FAIRLEE — In the months since construction on Interstate 91 has diverted traffic to Route 5 in downtown Fairlee, Jan Neil has noticed new faces at her business, Jan’s Fairlee Diner.

“We’ve had several customers coming in, saying they’ve passed through, and they come back on a day they haven’t been traveling to appointments or work because they didn’t even know the diner was here,” Neil said in a phone interview. “It’s boomed up a little bit of business and it’s brought in some new clients which is great.”

A roughly 6-mile stretch between exits 15 and 16 on I-91 South between Bradford, Vt., and Fairlee has been closed since mid-April as construction crews work to stabilize a rock face that partially collapsed in late February.

As a result, motorists must use Route 5 South as a detour.

Initially, plans called for the work to be completed by mid-to-late August. Now, that timetable has shifted to sometime this fall, according Bruce Martin, a Vermont Agency of Transportation project manager who is overseeing the repairs.

As they started to work on the site, workers “found several locations that would be expected to fail and could overwhelm the Southbound lanes with rock material,” Martin wrote in an email.

As a result, they decided to expand the scope of the project to encompass the entire rock ledge.

“The Fairlee project is on the tallest rock cut/rock slope that lies along the roadway that is feasible to stabilize,” Martin wrote. “No other project in the state, of this scope, can serve as a comparison.”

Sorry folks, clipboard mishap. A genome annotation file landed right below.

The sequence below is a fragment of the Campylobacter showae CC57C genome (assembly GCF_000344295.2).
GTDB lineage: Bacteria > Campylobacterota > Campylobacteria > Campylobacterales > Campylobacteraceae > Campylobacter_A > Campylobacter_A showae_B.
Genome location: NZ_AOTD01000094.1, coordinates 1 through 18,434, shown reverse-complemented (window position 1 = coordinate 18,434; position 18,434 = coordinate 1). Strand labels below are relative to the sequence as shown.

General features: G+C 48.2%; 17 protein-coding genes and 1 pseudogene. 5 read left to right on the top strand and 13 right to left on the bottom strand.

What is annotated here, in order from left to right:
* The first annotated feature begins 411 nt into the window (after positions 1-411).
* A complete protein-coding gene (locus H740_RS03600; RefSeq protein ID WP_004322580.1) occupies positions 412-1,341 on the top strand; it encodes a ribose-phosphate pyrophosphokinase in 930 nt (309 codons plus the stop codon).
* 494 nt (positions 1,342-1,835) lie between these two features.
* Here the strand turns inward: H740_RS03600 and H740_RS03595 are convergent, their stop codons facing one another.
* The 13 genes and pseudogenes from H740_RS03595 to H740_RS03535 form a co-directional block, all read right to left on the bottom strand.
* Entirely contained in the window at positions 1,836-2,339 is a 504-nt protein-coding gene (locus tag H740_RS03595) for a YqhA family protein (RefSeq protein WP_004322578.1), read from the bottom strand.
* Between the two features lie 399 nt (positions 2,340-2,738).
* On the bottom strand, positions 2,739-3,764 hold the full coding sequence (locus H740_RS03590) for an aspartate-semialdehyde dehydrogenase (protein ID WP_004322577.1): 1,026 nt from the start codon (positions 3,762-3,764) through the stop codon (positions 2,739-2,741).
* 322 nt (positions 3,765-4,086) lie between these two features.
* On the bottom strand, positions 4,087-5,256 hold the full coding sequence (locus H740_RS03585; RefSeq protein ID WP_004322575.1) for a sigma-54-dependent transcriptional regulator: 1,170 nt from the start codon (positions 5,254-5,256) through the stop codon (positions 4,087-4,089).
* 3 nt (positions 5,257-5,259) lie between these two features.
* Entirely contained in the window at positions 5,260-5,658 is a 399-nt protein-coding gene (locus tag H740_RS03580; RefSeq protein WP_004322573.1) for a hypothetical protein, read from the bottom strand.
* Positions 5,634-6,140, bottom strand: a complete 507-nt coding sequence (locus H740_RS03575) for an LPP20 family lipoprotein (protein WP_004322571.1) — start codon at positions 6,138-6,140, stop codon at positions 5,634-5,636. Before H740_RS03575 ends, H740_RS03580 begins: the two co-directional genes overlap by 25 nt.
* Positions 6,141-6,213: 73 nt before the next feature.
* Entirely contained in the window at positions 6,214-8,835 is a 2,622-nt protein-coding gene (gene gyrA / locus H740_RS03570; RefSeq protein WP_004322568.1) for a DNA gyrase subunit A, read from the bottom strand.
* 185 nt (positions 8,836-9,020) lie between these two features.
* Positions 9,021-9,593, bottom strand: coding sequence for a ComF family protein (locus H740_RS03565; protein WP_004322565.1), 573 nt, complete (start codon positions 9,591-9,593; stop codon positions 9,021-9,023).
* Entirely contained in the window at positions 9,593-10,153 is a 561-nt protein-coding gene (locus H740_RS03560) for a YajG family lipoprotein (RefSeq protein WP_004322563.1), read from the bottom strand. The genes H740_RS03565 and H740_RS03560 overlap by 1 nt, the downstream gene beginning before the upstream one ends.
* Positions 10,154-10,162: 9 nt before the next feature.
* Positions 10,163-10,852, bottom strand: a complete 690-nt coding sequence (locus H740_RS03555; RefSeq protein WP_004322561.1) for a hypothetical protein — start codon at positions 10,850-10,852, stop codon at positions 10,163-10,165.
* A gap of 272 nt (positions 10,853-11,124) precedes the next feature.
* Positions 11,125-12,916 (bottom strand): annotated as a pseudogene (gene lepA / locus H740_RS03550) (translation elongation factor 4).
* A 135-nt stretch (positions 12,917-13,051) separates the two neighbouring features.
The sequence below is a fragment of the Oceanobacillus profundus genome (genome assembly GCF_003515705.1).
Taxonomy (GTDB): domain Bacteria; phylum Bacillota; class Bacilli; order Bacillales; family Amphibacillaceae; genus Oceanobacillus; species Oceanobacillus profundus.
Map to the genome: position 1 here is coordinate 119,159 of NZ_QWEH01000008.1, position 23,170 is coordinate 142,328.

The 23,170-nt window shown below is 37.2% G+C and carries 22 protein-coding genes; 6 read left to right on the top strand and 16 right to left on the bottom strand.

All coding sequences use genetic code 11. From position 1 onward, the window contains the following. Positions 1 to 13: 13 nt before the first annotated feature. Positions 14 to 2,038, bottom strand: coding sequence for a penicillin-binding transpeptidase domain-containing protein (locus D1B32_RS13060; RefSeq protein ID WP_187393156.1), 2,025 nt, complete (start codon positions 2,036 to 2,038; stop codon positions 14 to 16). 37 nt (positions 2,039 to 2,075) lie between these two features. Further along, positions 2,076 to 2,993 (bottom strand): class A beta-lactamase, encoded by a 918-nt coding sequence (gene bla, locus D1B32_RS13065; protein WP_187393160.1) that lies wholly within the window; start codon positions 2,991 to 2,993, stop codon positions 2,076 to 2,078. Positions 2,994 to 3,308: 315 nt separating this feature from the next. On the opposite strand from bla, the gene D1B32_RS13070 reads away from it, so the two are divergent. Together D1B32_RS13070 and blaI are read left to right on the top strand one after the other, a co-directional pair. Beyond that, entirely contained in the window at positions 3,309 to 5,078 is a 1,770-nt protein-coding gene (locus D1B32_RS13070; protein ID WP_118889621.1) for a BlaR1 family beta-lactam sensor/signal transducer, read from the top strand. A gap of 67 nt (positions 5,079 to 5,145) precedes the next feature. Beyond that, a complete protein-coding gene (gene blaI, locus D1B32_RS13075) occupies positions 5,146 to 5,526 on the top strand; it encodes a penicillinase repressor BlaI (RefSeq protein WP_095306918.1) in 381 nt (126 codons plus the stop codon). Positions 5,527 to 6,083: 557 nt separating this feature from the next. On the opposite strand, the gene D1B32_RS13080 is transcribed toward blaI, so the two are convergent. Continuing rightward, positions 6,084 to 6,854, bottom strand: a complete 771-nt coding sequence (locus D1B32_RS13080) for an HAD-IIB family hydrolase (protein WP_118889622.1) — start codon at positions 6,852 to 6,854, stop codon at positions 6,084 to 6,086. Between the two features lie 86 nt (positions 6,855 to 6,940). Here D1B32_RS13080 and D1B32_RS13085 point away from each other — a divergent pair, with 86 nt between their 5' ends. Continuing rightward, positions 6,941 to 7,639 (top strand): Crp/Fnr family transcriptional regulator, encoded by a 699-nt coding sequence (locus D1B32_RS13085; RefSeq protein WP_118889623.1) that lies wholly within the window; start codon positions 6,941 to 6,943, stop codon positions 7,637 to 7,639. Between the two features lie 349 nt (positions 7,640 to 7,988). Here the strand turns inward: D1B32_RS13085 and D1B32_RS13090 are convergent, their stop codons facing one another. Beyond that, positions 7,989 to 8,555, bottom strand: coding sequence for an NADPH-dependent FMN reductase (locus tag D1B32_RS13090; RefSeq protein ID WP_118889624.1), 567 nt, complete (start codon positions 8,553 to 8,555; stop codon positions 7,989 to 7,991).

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The detour has had a mixed reception among Fairlee residents and business owners. There was disappointment that the annual Fourth of July parade between Orford and Fairlee had to be canceled, after VTrans declined to issue a parade permit.

The Prouty, an annual event to raise funds for the Dartmouth Cancer Center scheduled to take place Saturday, was also forced to cancel its 50-mile bike route as a result of the detour. (Other routes around the Upper Valley, ranging from 20 to 100 miles on road, gravel and mountain bikes will go on as planned.)

Fairlee resident Elizabeth Wilson, who has lived on Route 5 for 12 years, said that few people follow the 30 miles-per-hour speed limit outside her home. She’d like to see more consideration given to pedestrians.

“During the school year, it would be nice to have a traffic guard at the school intersection,” Wilson wrote in an email. “It is tricky getting out of there.”

Fairlee Town Administrator Ryan Lockwood said residents have brought concerns about speeding on Route 5 in downtown Fairlee to town officials.

“People don’t really want to be delayed so we have some speeding issues through town,” Lockwood said in a phone interview late last month.

Others have brought up concerns about diesel fumes from tractor trailers that pass through.